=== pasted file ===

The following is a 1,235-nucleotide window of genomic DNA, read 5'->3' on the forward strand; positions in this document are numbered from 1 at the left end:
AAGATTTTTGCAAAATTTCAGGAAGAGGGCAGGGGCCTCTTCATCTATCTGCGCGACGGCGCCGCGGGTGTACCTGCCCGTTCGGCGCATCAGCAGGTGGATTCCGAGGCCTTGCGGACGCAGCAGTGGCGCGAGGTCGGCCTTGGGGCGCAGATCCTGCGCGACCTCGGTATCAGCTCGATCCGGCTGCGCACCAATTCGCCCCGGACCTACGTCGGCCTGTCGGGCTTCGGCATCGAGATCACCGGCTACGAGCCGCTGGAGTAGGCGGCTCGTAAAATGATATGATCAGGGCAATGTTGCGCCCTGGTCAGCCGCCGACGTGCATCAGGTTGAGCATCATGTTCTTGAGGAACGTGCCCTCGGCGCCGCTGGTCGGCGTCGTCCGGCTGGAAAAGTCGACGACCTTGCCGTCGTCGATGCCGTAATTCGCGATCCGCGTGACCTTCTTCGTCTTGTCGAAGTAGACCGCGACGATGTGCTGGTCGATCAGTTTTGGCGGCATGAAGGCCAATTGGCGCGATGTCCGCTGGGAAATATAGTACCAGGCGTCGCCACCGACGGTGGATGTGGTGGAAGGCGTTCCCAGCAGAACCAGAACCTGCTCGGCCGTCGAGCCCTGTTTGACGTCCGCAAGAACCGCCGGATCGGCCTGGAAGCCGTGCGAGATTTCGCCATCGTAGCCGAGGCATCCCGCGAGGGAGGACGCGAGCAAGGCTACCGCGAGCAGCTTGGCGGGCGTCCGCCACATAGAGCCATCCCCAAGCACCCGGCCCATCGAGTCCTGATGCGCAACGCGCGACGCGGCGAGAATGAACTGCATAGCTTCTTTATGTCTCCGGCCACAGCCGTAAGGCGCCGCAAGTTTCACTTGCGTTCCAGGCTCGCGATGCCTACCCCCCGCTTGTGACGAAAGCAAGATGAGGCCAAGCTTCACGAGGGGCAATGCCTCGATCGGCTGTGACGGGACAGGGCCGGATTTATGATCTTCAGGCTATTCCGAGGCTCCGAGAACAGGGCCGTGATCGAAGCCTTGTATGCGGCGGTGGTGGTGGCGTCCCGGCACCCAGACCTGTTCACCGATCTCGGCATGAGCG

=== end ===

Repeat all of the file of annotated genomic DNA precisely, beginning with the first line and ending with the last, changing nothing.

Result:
The following is a 1,235-nucleotide window of genomic DNA, read 5'->3' on the forward strand; positions in this document are numbered from 1 at the left end:
AAGATTTTTGCAAAATTTCAGGAAGAGGGCAGGGGCCTCTTCATCTATCTGCGCGACGGCGCCGCGGGTGTACCTGCCCGTTCGGCGCATCAGCAGGTGGATTCCGAGGCCTTGCGGACGCAGCAGTGGCGCGAGGTCGGCCTTGGGGCGCAGATCCTGCGCGACCTCGGTATCAGCTCGATCCGGCTGCGCACCAATTCGCCCCGGACCTACGTCGGCCTGTCGGGCTTCGGCATCGAGATCACCGGCTACGAGCCGCTGGAGTAGGCGGCTCGTAAAATGATATGATCAGGGCAATGTTGCGCCCTGGTCAGCCGCCGACGTGCATCAGGTTGAGCATCATGTTCTTGAGGAACGTGCCCTCGGCGCCGCTGGTCGGCGTCGTCCGGCTGGAAAAGTCGACGACCTTGCCGTCGTCGATGCCGTAATTCGCGATCCGCGTGACCTTCTTCGTCTTGTCGAAGTAGACCGCGACGATGTGCTGGTCGATCAGTTTTGGCGGCATGAAGGCCAATTGGCGCGATGTCCGCTGGGAAATATAGTACCAGGCGTCGCCACCGACGGTGGATGTGGTGGAAGGCGTTCCCAGCAGAACCAGAACCTGCTCGGCCGTCGAGCCCTGTTTGACGTCCGCAAGAACCGCCGGATCGGCCTGGAAGCCGTGCGAGATTTCGCCATCGTAGCCGAGGCATCCCGCGAGGGAGGACGCGAGCAAGGCTACCGCGAGCAGCTTGGCGGGCGTCCGCCACATAGAGCCATCCCCAAGCACCCGGCCCATCGAGTCCTGATGCGCAACGCGCGACGCGGCGAGAATGAACTGCATAGCTTCTTTATGTCTCCGGCCACAGCCGTAAGGCGCCGCAAGTTTCACTTGCGTTCCAGGCTCGCGATGCCTACCCCCCGCTTGTGACGAAAGCAAGATGAGGCCAAGCTTCACGAGGGGCAATGCCTCGATCGGCTGTGACGGGACAGGGCCGGATTTATGATCTTCAGGCTATTCCGAGGCTCCGAGAACAGGGCCGTGATCGAAGCCTTGTATGCGGCGGTGGTGGTGGCGTCCCGGCACCCAGACCTGTTCACCGATCTCGGCATGAGCG